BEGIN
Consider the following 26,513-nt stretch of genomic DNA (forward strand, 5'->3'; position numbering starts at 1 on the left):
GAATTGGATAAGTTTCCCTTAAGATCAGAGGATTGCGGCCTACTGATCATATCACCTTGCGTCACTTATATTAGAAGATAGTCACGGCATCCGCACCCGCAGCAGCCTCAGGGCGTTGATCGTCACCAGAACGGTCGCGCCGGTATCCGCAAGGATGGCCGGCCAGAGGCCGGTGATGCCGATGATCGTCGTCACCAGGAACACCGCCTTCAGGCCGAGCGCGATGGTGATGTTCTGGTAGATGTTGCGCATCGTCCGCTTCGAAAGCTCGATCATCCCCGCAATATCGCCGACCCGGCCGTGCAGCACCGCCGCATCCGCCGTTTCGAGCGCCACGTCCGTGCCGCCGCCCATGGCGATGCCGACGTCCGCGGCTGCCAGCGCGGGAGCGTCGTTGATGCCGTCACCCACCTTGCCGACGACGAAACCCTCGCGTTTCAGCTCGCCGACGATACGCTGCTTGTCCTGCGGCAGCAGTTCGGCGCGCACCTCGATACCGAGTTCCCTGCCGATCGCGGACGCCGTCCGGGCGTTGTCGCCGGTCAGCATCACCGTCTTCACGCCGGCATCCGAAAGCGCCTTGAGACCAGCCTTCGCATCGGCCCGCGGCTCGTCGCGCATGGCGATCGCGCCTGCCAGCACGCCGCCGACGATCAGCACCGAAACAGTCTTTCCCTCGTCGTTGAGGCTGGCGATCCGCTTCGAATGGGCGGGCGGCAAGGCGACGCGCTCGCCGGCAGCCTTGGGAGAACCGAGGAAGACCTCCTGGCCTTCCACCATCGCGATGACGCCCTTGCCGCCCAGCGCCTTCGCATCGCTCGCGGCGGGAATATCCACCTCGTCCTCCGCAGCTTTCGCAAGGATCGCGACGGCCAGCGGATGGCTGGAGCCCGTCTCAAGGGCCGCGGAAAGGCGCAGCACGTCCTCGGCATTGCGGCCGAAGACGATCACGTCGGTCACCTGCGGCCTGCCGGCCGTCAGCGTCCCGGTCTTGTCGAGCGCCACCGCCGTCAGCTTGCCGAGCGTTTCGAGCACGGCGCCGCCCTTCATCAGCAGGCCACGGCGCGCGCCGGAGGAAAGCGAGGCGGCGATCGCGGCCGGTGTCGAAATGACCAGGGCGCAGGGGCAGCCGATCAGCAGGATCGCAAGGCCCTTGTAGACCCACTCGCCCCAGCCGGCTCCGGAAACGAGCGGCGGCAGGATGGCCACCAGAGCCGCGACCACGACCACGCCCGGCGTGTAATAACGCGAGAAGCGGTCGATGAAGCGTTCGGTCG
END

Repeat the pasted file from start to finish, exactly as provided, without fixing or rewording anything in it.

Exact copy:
Consider the following 26,513-nt stretch of genomic DNA (forward strand, 5'->3'; position numbering starts at 1 on the left):
GAATTGGATAAGTTTCCCTTAAGATCAGAGGATTGCGGCCTACTGATCATATCACCTTGCGTCACTTATATTAGAAGATAGTCACGGCATCCGCACCCGCAGCAGCCTCAGGGCGTTGATCGTCACCAGAACGGTCGCGCCGGTATCCGCAAGGATGGCCGGCCAGAGGCCGGTGATGCCGATGATCGTCGTCACCAGGAACACCGCCTTCAGGCCGAGCGCGATGGTGATGTTCTGGTAGATGTTGCGCATCGTCCGCTTCGAAAGCTCGATCATCCCCGCAATATCGCCGACCCGGCCGTGCAGCACCGCCGCATCCGCCGTTTCGAGCGCCACGTCCGTGCCGCCGCCCATGGCGATGCCGACGTCCGCGGCTGCCAGCGCGGGAGCGTCGTTGATGCCGTCACCCACCTTGCCGACGACGAAACCCTCGCGTTTCAGCTCGCCGACGATACGCTGCTTGTCCTGCGGCAGCAGTTCGGCGCGCACCTCGATACCGAGTTCCCTGCCGATCGCGGACGCCGTCCGGGCGTTGTCGCCGGTCAGCATCACCGTCTTCACGCCGGCATCCGAAAGCGCCTTGAGACCAGCCTTCGCATCGGCCCGCGGCTCGTCGCGCATGGCGATCGCGCCTGCCAGCACGCCGCCGACGATCAGCACCGAAACAGTCTTTCCCTCGTCGTTGAGGCTGGCGATCCGCTTCGAATGGGCGGGCGGCAAGGCGACGCGCTCGCCGGCAGCCTTGGGAGAACCGAGGAAGACCTCCTGGCCTTCCACCATCGCGATGACGCCCTTGCCGCCCAGCGCCTTCGCATCGCTCGCGGCGGGAATATCCACCTCGTCCTCCGCAGCTTTCGCAAGGATCGCGACGGCCAGCGGATGGCTGGAGCCCGTCTCAAGGGCCGCGGAAAGGCGCAGCACGTCCTCGGCATTGCGGCCGAAGACGATCACGTCGGTCACCTGCGGCCTGCCGGCCGTCAGCGTCCCGGTCTTGTCGAGCGCCACCGCCGTCAGCTTGCCGAGCGTTTCGAGCACGGCGCCGCCCTTCATCAGCAGGCCACGGCGCGCGCCGGAGGAAAGCGAGGCGGCGATCGCGGCCGGTGTCGAAATGACCAGGGCGCAGGGGCAGCCGATCAGCAGGATCGCAAGGCCCTTGTAGACCCACTCGCCCCAGCCGGCTCCGGAAACGAGCGGCGGCAGGATGGCCACCAGAGCCGCGACCACGACCACGCCCGGCGTGTAATAACGCGAGAAGCGGTCGATGAAGCGTTCGGTCG